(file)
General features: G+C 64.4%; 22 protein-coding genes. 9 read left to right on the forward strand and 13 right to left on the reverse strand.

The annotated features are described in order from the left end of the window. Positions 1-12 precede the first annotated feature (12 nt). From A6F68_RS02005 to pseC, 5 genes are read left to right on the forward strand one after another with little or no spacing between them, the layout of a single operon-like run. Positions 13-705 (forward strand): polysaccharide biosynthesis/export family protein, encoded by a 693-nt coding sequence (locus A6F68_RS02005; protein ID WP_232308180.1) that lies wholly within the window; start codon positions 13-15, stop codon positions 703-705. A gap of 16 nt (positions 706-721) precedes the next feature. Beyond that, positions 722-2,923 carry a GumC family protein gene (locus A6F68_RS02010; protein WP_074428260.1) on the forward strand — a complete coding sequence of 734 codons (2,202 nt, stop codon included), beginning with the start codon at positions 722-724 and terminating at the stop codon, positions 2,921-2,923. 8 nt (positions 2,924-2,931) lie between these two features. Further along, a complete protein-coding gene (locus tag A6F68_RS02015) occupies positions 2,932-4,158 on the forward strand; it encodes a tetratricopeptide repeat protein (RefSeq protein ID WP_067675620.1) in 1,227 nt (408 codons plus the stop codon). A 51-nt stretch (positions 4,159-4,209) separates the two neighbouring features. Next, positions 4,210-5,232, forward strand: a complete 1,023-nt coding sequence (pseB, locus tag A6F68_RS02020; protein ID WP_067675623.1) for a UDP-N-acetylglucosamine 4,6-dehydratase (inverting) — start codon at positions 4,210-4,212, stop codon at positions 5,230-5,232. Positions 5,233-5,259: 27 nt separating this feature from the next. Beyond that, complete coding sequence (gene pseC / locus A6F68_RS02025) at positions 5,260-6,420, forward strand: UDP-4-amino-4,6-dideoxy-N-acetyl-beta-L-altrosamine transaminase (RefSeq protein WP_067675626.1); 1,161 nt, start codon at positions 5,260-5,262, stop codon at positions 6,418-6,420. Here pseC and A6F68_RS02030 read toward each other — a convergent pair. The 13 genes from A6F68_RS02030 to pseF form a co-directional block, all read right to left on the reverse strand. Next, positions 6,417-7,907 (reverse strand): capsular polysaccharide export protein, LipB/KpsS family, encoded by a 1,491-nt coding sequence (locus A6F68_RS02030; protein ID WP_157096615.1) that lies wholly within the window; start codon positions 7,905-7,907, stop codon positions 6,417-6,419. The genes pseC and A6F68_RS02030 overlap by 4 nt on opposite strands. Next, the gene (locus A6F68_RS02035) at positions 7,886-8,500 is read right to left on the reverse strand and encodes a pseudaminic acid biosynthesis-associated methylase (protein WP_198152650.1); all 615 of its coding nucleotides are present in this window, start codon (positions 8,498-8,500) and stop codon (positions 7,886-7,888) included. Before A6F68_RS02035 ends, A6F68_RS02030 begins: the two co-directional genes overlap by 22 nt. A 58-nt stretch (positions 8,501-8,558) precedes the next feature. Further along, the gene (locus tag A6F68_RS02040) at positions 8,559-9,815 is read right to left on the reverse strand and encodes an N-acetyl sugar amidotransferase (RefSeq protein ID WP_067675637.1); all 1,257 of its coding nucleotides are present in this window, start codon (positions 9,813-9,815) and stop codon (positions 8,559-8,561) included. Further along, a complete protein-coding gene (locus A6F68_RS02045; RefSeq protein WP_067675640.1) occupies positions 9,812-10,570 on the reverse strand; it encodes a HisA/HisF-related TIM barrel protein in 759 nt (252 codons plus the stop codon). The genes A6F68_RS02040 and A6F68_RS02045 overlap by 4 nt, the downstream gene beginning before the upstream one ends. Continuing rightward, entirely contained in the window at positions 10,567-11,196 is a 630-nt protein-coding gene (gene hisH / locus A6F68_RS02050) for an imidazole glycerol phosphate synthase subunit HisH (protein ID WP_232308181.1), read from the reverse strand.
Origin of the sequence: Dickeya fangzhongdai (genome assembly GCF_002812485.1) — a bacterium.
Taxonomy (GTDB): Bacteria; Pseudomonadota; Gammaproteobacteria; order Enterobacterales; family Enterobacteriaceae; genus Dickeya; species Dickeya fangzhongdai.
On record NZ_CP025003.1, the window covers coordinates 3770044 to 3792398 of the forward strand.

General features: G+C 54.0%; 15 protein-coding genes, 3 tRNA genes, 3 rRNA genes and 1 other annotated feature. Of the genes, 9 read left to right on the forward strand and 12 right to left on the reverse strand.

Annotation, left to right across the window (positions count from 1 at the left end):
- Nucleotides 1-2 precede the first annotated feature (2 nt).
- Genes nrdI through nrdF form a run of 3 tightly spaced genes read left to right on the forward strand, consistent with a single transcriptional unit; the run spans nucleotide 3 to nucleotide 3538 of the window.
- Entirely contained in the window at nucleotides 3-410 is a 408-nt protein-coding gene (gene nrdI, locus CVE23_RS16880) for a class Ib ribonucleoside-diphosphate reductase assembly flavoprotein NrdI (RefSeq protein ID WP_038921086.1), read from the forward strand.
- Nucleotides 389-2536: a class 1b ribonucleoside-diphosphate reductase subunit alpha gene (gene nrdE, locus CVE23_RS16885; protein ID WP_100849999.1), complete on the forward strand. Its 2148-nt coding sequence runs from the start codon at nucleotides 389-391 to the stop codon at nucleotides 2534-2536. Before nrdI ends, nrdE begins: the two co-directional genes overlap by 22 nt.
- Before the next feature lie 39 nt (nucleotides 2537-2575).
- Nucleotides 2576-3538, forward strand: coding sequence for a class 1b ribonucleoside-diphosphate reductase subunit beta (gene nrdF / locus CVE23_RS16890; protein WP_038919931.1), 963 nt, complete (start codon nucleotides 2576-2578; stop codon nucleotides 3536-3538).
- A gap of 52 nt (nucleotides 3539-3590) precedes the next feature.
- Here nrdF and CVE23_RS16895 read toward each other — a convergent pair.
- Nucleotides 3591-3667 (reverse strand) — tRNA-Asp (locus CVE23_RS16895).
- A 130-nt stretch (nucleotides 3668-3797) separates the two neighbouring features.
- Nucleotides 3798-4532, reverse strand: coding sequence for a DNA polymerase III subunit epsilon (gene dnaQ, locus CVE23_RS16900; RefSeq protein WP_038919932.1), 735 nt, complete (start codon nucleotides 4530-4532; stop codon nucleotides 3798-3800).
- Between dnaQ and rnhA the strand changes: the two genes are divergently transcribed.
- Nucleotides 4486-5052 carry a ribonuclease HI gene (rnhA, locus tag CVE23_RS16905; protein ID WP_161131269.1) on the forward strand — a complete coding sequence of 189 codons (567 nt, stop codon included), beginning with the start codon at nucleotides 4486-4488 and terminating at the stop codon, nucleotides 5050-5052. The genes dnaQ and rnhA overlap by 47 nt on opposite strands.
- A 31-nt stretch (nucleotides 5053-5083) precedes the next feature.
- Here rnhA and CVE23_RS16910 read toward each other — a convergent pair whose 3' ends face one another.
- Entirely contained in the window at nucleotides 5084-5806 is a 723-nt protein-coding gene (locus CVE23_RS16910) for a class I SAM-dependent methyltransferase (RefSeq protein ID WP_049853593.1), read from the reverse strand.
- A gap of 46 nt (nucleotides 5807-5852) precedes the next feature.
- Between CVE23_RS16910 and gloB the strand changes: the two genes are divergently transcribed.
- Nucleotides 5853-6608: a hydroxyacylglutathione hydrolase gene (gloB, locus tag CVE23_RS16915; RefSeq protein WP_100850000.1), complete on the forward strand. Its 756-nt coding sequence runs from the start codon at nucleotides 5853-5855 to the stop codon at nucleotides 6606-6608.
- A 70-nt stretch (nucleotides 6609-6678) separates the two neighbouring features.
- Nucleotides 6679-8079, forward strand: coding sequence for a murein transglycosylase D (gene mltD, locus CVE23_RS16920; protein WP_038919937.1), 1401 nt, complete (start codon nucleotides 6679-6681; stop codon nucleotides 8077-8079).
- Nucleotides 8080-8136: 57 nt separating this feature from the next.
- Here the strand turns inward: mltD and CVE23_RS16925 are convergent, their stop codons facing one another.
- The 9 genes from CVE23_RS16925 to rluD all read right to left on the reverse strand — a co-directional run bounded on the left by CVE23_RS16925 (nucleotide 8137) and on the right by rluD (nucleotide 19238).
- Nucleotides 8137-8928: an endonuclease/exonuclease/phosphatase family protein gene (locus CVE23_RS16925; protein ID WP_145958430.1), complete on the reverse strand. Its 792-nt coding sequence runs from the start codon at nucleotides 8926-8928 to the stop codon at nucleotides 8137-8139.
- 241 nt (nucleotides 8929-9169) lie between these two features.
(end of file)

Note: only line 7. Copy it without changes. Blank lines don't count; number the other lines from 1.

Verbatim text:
Annotation, left to right across the window (positions count from 1 at the left end):